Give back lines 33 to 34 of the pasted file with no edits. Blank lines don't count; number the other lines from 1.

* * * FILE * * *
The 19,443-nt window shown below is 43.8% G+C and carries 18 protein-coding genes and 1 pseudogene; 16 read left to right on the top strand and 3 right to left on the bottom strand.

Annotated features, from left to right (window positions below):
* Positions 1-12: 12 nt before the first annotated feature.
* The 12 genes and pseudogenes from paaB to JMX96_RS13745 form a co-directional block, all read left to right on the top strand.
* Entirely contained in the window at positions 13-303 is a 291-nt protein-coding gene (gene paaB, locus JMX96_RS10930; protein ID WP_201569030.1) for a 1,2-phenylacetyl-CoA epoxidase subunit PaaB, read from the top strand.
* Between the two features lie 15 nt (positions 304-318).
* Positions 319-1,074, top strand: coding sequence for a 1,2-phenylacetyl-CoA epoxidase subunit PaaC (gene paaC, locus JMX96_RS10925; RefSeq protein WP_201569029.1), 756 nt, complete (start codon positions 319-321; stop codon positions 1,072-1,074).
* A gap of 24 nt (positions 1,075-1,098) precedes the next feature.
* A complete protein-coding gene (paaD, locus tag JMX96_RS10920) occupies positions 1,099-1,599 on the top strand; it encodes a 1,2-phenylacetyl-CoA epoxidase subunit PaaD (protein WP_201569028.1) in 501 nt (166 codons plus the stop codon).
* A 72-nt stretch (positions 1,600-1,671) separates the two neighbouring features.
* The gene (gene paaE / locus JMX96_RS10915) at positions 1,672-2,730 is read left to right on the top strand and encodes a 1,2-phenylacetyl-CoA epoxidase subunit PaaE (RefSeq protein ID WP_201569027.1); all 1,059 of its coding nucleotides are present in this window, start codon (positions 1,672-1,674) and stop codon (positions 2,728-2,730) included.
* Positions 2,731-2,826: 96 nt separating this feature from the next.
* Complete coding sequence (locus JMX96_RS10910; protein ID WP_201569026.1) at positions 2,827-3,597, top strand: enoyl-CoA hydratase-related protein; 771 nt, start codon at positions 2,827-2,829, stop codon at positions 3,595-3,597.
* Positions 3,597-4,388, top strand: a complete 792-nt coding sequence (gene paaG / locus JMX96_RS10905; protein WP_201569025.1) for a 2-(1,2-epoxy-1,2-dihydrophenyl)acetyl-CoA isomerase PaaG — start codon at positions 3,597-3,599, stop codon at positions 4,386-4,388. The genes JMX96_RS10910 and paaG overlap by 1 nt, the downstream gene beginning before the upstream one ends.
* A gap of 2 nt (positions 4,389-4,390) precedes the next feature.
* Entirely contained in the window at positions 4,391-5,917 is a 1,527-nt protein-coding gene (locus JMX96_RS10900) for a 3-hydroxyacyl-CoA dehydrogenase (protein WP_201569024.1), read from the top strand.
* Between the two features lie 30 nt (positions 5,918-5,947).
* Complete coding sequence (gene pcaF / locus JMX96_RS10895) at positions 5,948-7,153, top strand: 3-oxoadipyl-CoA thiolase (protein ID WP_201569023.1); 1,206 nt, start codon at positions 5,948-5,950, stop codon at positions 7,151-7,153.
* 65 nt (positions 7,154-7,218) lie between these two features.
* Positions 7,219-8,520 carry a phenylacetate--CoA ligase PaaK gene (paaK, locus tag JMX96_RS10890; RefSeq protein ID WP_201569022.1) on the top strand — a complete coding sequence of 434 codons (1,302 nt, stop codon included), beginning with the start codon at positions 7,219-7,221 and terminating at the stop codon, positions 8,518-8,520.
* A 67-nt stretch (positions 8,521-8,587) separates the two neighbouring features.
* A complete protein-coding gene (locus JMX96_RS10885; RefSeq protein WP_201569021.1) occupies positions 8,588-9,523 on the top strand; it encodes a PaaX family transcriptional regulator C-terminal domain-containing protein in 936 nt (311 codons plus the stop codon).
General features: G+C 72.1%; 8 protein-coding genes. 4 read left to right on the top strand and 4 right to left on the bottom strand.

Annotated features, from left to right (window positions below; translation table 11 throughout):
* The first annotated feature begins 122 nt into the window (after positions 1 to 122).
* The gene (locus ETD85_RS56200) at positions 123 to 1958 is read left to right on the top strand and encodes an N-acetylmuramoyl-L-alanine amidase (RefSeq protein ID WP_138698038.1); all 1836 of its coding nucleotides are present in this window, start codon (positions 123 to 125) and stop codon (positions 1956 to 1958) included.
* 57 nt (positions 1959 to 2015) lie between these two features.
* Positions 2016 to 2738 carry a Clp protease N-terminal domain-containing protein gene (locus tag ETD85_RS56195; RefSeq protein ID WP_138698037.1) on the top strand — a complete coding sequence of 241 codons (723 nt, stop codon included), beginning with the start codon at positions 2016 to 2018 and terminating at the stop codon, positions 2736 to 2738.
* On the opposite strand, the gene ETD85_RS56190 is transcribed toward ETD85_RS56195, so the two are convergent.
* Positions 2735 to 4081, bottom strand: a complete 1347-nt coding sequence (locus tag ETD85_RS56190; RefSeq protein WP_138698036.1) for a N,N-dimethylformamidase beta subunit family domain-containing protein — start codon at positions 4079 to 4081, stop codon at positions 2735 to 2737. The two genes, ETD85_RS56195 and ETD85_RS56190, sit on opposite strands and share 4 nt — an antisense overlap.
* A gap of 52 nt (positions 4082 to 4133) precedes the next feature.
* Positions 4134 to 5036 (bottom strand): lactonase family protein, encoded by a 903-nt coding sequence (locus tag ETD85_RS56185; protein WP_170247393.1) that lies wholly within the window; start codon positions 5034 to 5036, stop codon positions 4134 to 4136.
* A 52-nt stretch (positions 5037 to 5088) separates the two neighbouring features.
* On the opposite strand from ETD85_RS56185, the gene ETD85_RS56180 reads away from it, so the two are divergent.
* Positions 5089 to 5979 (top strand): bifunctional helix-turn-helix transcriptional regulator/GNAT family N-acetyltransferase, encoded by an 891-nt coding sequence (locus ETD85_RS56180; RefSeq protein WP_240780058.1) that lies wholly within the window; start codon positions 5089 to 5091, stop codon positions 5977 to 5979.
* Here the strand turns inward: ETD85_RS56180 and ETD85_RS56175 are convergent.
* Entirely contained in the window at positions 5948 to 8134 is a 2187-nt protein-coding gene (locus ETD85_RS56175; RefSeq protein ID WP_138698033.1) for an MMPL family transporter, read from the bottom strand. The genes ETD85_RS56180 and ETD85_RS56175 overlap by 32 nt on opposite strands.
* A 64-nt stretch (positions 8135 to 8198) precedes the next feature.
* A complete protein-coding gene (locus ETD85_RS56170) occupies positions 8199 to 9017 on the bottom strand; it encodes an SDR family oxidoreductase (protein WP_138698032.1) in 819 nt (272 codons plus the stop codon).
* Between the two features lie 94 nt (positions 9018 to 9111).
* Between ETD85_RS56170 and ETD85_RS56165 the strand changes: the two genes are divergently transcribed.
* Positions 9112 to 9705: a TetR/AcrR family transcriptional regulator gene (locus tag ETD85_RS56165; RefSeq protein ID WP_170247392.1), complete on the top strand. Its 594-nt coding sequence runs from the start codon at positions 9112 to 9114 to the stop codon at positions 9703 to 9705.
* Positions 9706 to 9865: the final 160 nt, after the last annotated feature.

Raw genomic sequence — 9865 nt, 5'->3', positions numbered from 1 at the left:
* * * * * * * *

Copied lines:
* A 52-nt stretch (positions 5037 to 5088) separates the two neighbouring features.
* On the opposite strand from ETD85_RS56185, the gene ETD85_RS56180 reads away from it, so the two are divergent.